The Grand Budapest Hotel
As much as "The Grand Budapest Hotel" takes on the aspect of a cinematic confection, it does so to grapple with the very raw and,…
Here's a prime example of the kind of cross-pollination on the Internet (and between blogs most of all) that I find so exciting and rewarding. I first learned from Andy Horbal at the movie blog No More Marriages! that Rob at A Film Odyssey had started a discussion about Extended Takes, inspired in part by the ever-ongoing Opening Shots Project here at Scanners. I think I first heard about Andy's blog from girish, or possibly Dennis at Sergio Leone and the Infield Fly Rule, through whom I also discovered such diverse movie-obsession sites as Zach Campbell's Elusive Lucidity," Aquarello's Strictly Film School, Filmbrain's Like Anna Karina's Sweater, That Little Round-Headed Boy, Eric Henderson's when canses were classeled..., Tom Sutpen's If Charlie Parker Was a gunslinger... and many others, some of which you will find listed in the right hand column down the side of this blog.
Anyway, so as I told Rob in e-mail, I wanted to respond here with some screen grabs of one of my favorite long takes, and then you over to his place to contribute your own favorites and participate in the discussions. (The problem being, I don't know how to post screen shots in Comments fields -- or if it's even possible -- and this is one you just gotta see, although too few have.)
The movie is Jerzy Skolimowski's "Moonlighting" (1982), a dark (and dank) comedy about a group of Polish construction workers, led by Nowak (Jeremy Irons), who travel London to do a little off-the-books remodeling at their boss's flat. Political unrest in Poland makes Nowak's job as foreman all the more tricky; he withholds information from them, and tries to pretend everything is normal, while carrying an ever-increasing load of fear, guilt and moral responsibility. Ten years later, the Soviet system had collapsed, and you get an eerie sense of why from this movie.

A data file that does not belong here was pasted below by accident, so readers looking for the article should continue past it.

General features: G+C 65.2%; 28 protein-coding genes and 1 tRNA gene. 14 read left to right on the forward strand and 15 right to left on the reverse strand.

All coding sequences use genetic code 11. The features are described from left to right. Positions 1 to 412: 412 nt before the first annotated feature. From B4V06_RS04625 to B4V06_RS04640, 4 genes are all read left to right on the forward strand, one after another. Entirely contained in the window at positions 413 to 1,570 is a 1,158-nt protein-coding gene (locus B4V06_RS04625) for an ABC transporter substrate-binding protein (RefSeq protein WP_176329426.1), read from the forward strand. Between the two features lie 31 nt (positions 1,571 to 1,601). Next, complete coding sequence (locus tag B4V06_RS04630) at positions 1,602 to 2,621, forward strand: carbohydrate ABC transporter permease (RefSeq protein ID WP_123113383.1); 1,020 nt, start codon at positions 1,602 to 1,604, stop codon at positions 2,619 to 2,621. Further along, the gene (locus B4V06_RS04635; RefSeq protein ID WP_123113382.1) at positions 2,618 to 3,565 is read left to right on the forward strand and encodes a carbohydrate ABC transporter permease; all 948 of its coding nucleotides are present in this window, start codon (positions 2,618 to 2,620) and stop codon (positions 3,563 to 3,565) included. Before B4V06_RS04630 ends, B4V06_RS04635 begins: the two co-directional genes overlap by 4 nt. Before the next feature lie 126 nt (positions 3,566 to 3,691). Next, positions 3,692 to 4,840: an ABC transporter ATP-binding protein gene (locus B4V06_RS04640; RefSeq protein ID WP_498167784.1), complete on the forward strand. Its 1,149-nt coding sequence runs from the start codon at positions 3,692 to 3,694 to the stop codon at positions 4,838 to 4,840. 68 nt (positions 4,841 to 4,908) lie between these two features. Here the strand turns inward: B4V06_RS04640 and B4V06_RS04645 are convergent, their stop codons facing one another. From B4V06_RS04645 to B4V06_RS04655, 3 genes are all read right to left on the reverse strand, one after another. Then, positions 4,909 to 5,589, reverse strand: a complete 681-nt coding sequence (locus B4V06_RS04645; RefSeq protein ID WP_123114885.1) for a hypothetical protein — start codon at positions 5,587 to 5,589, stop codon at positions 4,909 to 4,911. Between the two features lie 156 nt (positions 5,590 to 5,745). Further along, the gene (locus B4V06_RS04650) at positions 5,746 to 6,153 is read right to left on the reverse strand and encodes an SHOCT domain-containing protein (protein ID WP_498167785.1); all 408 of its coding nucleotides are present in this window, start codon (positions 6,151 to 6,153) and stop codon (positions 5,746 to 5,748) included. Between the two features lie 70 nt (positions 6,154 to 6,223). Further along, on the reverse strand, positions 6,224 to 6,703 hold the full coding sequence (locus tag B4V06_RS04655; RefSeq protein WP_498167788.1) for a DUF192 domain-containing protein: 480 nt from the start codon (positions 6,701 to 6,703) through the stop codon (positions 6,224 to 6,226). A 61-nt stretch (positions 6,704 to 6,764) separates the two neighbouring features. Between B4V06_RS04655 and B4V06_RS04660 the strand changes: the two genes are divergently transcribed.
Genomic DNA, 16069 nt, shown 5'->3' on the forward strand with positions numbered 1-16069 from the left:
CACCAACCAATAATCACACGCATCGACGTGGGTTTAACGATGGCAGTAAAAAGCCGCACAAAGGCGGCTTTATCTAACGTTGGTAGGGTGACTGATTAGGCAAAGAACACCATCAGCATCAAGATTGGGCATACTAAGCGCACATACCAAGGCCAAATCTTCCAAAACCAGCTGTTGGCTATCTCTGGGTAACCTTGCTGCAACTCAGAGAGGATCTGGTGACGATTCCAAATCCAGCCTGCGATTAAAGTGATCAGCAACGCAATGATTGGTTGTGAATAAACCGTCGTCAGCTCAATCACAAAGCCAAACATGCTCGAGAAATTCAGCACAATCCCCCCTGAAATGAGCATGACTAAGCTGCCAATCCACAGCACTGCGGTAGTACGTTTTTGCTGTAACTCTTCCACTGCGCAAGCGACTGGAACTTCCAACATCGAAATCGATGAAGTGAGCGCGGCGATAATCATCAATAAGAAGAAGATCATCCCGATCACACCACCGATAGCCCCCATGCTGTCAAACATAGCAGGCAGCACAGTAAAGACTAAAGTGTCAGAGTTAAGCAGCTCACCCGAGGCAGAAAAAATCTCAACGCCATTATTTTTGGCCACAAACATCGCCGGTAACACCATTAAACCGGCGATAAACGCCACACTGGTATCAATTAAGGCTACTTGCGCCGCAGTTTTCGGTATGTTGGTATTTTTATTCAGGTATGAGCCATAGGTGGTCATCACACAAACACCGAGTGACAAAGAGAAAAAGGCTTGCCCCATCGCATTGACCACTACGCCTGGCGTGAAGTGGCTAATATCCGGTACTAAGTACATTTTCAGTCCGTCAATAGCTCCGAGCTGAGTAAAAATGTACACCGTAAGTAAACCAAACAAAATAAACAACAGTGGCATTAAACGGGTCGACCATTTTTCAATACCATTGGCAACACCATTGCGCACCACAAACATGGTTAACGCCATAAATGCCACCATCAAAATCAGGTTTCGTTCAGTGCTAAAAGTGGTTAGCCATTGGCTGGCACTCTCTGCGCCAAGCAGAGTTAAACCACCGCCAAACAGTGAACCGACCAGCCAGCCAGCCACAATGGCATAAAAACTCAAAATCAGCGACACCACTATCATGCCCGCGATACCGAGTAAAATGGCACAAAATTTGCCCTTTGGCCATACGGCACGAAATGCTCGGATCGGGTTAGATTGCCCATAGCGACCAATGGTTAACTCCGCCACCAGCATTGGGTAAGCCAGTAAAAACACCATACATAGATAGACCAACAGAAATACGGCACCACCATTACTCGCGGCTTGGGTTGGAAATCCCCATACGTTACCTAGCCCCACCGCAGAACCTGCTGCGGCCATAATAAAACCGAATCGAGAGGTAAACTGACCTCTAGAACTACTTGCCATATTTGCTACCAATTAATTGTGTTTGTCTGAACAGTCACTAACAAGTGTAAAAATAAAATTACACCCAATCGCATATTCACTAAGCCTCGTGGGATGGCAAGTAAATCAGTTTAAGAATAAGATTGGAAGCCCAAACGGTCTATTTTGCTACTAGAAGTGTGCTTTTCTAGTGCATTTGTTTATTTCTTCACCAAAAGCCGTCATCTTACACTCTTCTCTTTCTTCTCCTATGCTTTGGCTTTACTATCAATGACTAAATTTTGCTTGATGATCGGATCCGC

The shot (from a stationary camera; no dollying) begins with Nowak riding his bike toward us, then turning around and riding away. No reason is given for the reversal (the pivotal moment is a pause, almost in close-up), but we know certain decisions are weighing heavily on Nowak's mind. He heads down the road, and we see a man walking a black dog on the sidewalk. The man and dog begin to cross the street and, just as Nowak is about to disappear around a corner in the distance... a cat jumps into the frame, arching its back at the dog. Man and (reluctant) dog cross to the right; the cat freezes, then continues, bristling, in the opposite direction, left. The cat pauses on the sidewalk, looking at a retaining wall. Just then, Nowak reappears at the end of the street, riding back toward the camera again. The cat jumps. End of shot.
This shot captures the restless, tortuous tensions at work in Nowak's mind -- and in one moment expresses why I love Polish cinema so very deeply. It's all in the details, the composition, the timing. The absurdity. Moments like this have taught me how to apprehend the world; or, at least, reinforced my existing view -- watching Polanski or Kieslowski or Zanussi or Skolimowski has been like coming home, or finding my long-lost twin.
All the time I catch glimpses of weird little things as I'm walking down the street, or through my windshield or in my rear-view mirror when I'm driving, that make me smile or laugh or do a double-take or give me a little chill. And I think: I've got to put that in a movie. (Of course, I promptly forget most of these things, but they enhance my enjoyment of life immensely.)
So, either you find this shot funny or you don't. I gasped with delight the first time I saw it and chuckled for the next few minutes. Maybe you find it simply odd (which it is!) or a little eerie (ditto) or just mundane (instead of inspired). But to me, it's the essence of movies. Movies!
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